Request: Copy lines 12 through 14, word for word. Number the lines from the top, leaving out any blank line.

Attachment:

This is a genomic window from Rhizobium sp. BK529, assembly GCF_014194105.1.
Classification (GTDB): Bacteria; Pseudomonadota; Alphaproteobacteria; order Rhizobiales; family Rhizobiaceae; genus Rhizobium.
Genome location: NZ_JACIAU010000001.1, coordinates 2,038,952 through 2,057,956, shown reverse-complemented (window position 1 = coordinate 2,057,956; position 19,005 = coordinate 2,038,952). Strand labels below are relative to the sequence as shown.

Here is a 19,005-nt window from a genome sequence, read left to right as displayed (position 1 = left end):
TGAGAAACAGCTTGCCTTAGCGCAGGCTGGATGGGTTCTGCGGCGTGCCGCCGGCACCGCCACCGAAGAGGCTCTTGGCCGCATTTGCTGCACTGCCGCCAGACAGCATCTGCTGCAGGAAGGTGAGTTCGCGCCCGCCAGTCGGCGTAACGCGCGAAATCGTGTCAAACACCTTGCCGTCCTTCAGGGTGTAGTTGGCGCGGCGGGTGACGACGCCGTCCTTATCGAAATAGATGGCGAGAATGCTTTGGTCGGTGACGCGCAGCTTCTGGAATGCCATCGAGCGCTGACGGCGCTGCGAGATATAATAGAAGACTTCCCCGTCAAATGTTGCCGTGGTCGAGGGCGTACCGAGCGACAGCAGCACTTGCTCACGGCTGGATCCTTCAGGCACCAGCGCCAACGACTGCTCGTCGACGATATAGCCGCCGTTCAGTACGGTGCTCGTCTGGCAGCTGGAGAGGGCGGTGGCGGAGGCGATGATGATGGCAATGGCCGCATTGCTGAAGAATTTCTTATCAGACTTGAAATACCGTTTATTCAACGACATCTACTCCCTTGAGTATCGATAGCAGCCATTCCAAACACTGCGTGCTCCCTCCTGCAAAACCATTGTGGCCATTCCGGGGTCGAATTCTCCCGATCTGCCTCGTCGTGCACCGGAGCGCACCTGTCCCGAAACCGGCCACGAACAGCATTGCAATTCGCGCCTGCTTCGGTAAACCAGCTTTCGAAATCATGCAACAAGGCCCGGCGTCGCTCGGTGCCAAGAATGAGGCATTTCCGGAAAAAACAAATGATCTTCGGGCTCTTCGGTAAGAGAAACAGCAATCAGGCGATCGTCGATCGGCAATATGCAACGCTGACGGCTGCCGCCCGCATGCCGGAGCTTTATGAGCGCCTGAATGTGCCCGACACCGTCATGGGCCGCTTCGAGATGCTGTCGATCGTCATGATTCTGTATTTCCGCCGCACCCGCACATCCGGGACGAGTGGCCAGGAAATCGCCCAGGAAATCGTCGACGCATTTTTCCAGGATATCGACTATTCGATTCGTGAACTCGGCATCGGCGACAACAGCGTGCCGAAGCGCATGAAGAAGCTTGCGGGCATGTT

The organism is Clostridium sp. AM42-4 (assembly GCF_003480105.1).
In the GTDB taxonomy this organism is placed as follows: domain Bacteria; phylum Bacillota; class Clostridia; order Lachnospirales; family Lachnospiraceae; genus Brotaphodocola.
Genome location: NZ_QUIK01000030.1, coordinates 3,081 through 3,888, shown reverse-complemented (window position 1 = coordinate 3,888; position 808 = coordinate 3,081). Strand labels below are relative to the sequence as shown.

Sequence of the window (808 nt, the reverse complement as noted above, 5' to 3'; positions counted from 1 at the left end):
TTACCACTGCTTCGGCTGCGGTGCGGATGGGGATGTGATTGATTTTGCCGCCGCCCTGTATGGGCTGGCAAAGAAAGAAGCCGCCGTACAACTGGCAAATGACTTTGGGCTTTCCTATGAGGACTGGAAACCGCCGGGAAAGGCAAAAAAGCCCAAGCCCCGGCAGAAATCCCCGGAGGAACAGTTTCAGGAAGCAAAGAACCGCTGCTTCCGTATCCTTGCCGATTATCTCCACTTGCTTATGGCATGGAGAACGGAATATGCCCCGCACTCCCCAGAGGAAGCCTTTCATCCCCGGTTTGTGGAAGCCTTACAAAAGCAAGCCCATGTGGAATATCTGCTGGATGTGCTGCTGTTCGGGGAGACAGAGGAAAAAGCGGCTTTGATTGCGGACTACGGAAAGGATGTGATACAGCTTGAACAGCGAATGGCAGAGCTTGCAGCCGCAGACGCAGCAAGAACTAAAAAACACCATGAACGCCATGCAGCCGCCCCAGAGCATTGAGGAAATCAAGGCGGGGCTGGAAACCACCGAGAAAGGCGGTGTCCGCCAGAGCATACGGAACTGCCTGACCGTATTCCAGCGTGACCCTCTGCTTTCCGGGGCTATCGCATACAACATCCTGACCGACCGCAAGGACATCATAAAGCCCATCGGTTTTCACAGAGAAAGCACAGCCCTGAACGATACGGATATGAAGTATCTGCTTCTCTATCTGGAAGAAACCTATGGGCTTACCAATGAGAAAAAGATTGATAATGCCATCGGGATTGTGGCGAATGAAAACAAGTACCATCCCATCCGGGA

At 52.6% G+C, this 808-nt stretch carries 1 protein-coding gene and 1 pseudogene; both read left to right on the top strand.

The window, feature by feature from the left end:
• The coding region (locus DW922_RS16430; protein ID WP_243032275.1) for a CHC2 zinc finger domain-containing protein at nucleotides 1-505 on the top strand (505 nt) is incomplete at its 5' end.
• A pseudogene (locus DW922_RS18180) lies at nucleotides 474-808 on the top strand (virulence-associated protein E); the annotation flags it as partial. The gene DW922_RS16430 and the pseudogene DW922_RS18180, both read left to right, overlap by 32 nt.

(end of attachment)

The window, feature by feature from the left end:
• The coding region (locus DW922_RS16430; protein ID WP_243032275.1) for a CHC2 zinc finger domain-containing protein at nucleotides 1-505 on the top strand (505 nt) is incomplete at its 5' end.
• A pseudogene (locus DW922_RS18180) lies at nucleotides 474-808 on the top strand (virulence-associated protein E); the annotation flags it as partial. The gene DW922_RS16430 and the pseudogene DW922_RS18180, both read left to right, overlap by 32 nt.